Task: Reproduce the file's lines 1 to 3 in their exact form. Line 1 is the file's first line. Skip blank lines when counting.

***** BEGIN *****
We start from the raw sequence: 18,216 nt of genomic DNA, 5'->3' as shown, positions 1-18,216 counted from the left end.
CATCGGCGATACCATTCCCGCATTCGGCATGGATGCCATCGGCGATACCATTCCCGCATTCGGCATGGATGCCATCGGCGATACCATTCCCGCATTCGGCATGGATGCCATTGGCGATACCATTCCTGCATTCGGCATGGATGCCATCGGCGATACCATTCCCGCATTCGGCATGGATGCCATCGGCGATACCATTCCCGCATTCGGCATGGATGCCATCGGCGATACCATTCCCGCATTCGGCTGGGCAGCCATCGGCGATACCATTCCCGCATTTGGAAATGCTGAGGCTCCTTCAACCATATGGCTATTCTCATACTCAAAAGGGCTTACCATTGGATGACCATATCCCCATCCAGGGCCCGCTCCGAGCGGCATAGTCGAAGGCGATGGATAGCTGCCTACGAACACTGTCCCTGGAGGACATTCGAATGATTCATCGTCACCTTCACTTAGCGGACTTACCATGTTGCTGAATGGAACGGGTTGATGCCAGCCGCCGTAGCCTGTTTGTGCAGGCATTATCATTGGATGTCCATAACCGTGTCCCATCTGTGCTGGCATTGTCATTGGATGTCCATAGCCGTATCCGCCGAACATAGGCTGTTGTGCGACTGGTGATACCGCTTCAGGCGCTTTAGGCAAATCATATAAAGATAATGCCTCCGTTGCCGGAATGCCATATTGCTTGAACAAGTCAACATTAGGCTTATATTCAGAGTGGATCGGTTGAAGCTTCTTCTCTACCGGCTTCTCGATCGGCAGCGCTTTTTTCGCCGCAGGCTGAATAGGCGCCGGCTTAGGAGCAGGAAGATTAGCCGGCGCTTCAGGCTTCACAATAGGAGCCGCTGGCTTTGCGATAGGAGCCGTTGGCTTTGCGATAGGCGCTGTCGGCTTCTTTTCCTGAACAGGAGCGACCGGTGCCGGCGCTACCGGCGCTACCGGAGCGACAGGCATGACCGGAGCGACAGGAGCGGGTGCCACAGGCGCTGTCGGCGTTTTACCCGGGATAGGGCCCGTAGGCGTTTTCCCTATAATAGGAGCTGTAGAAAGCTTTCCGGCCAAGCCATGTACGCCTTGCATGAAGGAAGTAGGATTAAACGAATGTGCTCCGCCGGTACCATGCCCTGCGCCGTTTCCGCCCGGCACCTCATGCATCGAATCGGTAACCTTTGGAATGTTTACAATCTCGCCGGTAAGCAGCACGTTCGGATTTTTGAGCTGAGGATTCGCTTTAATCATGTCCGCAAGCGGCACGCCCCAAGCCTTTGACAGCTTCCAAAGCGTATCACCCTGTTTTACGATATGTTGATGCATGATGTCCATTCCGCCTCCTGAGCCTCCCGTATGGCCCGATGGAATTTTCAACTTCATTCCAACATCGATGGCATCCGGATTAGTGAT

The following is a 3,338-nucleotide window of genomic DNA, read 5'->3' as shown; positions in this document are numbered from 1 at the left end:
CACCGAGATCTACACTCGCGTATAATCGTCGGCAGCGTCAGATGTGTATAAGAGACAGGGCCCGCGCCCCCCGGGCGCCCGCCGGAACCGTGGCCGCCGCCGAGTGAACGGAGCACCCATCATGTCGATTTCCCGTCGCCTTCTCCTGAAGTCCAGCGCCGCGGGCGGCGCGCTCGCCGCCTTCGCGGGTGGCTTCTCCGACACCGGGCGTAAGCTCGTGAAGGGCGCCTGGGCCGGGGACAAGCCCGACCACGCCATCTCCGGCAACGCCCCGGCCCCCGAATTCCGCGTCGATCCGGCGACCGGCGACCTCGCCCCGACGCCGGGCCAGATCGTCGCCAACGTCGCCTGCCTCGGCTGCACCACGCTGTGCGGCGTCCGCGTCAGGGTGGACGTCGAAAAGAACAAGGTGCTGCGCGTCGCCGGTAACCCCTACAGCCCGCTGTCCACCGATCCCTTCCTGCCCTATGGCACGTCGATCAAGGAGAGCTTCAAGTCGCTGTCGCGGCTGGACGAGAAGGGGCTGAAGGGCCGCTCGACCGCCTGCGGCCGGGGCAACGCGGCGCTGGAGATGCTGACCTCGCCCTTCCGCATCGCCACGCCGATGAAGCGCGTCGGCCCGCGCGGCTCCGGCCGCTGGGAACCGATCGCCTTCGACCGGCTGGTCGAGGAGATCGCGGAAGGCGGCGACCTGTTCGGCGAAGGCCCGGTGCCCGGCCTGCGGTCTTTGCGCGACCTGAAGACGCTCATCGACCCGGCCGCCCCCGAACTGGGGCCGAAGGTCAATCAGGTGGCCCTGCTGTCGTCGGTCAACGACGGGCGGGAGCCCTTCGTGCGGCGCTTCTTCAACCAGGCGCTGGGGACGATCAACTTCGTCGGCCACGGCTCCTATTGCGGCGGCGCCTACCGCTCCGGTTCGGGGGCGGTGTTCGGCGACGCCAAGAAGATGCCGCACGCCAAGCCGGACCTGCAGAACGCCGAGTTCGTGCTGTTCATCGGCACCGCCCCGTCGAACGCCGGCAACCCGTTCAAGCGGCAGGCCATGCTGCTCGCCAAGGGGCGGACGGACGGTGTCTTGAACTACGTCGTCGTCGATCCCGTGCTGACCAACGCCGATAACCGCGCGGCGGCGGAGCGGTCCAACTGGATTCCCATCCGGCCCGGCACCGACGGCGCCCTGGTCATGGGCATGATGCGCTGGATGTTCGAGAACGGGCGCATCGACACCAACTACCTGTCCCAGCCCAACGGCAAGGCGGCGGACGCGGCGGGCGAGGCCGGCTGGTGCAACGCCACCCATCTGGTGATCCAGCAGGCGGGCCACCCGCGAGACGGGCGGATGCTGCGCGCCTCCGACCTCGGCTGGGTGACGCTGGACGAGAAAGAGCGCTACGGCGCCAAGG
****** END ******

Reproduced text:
We start from the raw sequence: 18,216 nt of genomic DNA, 5'->3' as shown, positions 1-18,216 counted from the left end.
CATCGGCGATACCATTCCCGCATTCGGCATGGATGCCATCGGCGATACCATTCCCGCATTCGGCATGGATGCCATCGGCGATACCATTCCCGCATTCGGCATGGATGCCATTGGCGATACCATTCCTGCATTCGGCATGGATGCCATCGGCGATACCATTCCCGCATTCGGCATGGATGCCATCGGCGATACCATTCCCGCATTCGGCATGGATGCCATCGGCGATACCATTCCCGCATTCGGCTGGGCAGCCATCGGCGATACCATTCCCGCATTTGGAAATGCTGAGGCTCCTTCAACCATATGGCTATTCTCATACTCAAAAGGGCTTACCATTGGATGACCATATCCCCATCCAGGGCCCGCTCCGAGCGGCATAGTCGAAGGCGATGGATAGCTGCCTACGAACACTGTCCCTGGAGGACATTCGAATGATTCATCGTCACCTTCACTTAGCGGACTTACCATGTTGCTGAATGGAACGGGTTGATGCCAGCCGCCGTAGCCTGTTTGTGCAGGCATTATCATTGGATGTCCATAACCGTGTCCCATCTGTGCTGGCATTGTCATTGGATGTCCATAGCCGTATCCGCCGAACATAGGCTGTTGTGCGACTGGTGATACCGCTTCAGGCGCTTTAGGCAAATCATATAAAGATAATGCCTCCGTTGCCGGAATGCCATATTGCTTGAACAAGTCAACATTAGGCTTATATTCAGAGTGGATCGGTTGAAGCTTCTTCTCTACCGGCTTCTCGATCGGCAGCGCTTTTTTCGCCGCAGGCTGAATAGGCGCCGGCTTAGGAGCAGGAAGATTAGCCGGCGCTTCAGGCTTCACAATAGGAGCCGCTGGCTTTGCGATAGGAGCCGTTGGCTTTGCGATAGGCGCTGTCGGCTTCTTTTCCTGAACAGGAGCGACCGGTGCCGGCGCTACCGGCGCTACCGGAGCGACAGGCATGACCGGAGCGACAGGAGCGGGTGCCACAGGCGCTGTCGGCGTTTTACCCGGGATAGGGCCCGTAGGCGTTTTCCCTATAATAGGAGCTGTAGAAAGCTTTCCGGCCAAGCCATGTACGCCTTGCATGAAGGAAGTAGGATTAAACGAATGTGCTCCGCCGGTACCATGCCCTGCGCCGTTTCCGCCCGGCACCTCATGCATCGAATCGGTAACCTTTGGAATGTTTACAATCTCGCCGGTAAGCAGCACGTTCGGATTTTTGAGCTGAGGATTCGCTTTAATCATGTCCGCAAGCGGCACGCCCCAAGCCTTTGACAGCTTCCAAAGCGTATCACCCTGTTTTACGATATGTTGATGCATGATGTCCATTCCGCCTCCTGAGCCTCCCGTATGGCCCGATGGAATTTTCAACTTCATTCCAACATCGATGGCATCCGGATTAGTGAT

The following is a 3,338-nucleotide window of genomic DNA, read 5'->3' as shown; positions in this document are numbered from 1 at the left end: